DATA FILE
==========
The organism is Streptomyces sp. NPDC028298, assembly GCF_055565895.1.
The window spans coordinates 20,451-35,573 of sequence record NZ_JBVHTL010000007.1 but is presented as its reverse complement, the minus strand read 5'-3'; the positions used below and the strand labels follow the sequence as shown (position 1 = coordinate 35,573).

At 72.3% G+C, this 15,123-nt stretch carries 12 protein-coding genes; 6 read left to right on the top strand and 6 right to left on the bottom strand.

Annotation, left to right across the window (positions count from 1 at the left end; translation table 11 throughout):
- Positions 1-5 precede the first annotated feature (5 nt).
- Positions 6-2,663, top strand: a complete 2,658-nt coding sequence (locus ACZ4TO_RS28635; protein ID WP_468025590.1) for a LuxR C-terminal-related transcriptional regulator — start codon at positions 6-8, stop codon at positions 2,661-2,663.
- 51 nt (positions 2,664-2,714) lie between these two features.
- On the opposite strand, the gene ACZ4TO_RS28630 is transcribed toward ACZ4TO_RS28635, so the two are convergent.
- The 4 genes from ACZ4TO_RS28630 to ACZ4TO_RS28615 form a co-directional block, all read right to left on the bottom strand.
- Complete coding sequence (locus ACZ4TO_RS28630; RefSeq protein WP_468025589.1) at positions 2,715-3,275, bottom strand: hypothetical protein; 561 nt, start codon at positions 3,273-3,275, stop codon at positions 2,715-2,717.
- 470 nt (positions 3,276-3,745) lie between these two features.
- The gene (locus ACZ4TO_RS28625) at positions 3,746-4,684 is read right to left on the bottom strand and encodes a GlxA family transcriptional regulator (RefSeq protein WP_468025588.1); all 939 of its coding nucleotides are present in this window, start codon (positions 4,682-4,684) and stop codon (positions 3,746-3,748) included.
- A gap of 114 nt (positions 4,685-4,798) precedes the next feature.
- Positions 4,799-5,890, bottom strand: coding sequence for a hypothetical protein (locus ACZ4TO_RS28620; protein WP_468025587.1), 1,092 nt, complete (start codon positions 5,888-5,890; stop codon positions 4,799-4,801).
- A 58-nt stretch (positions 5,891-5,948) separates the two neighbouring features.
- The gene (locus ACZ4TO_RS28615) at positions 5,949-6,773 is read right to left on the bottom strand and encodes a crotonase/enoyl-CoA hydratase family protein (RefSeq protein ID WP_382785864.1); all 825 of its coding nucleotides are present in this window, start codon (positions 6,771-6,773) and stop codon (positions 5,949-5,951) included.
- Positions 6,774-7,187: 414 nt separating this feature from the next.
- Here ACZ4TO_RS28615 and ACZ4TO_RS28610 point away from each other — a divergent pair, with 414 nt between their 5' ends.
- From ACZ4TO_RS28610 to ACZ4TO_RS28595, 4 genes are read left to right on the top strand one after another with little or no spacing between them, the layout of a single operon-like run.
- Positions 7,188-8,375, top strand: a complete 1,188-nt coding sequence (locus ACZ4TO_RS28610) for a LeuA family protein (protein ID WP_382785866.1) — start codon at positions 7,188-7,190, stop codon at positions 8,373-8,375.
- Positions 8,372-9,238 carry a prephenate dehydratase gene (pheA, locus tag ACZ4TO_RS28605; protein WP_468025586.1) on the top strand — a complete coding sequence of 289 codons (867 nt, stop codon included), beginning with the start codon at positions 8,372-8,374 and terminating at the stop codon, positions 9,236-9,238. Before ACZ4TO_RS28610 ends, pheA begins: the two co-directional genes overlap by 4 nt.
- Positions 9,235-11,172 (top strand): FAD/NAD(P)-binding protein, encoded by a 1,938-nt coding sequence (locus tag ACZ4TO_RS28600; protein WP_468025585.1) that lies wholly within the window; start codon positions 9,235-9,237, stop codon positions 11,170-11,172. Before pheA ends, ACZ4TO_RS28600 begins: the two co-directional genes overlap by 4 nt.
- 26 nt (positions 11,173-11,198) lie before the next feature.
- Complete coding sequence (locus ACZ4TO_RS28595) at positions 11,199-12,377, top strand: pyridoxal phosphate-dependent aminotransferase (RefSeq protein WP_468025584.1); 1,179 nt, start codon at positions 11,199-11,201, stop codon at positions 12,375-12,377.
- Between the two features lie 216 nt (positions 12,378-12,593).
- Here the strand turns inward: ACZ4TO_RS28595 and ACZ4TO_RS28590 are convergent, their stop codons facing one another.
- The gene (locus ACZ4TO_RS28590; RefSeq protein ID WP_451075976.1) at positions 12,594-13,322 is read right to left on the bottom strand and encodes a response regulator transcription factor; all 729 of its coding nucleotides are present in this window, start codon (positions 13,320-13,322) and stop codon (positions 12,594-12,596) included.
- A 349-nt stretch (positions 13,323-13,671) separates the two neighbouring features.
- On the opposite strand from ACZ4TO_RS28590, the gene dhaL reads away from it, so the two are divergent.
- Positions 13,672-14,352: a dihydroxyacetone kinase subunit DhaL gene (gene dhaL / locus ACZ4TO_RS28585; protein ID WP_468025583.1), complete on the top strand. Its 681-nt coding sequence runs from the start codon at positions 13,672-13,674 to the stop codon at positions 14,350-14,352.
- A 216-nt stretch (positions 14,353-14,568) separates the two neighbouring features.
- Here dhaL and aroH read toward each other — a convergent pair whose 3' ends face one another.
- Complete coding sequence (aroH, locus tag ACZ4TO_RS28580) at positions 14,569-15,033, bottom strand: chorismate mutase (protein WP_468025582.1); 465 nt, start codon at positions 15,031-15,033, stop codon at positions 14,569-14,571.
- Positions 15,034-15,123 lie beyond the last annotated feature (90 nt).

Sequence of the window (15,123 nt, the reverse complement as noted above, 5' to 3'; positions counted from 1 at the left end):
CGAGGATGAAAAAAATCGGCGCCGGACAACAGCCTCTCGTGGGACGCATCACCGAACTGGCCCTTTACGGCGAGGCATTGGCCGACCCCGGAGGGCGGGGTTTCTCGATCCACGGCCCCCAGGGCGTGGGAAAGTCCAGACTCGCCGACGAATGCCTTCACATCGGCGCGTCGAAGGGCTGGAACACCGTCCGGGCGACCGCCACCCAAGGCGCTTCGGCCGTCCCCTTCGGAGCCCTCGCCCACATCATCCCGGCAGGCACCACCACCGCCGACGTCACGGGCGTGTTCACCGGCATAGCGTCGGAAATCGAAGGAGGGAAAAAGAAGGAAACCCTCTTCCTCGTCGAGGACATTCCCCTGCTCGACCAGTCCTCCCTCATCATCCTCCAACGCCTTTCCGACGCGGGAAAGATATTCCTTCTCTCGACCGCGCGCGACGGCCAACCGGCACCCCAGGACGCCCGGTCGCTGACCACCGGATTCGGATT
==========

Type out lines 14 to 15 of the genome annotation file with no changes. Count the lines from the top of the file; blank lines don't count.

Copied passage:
- Positions 4,799-5,890, bottom strand: coding sequence for a hypothetical protein (locus ACZ4TO_RS28620; protein WP_468025587.1), 1,092 nt, complete (start codon positions 5,888-5,890; stop codon positions 4,799-4,801).
- A 58-nt stretch (positions 5,891-5,948) separates the two neighbouring features.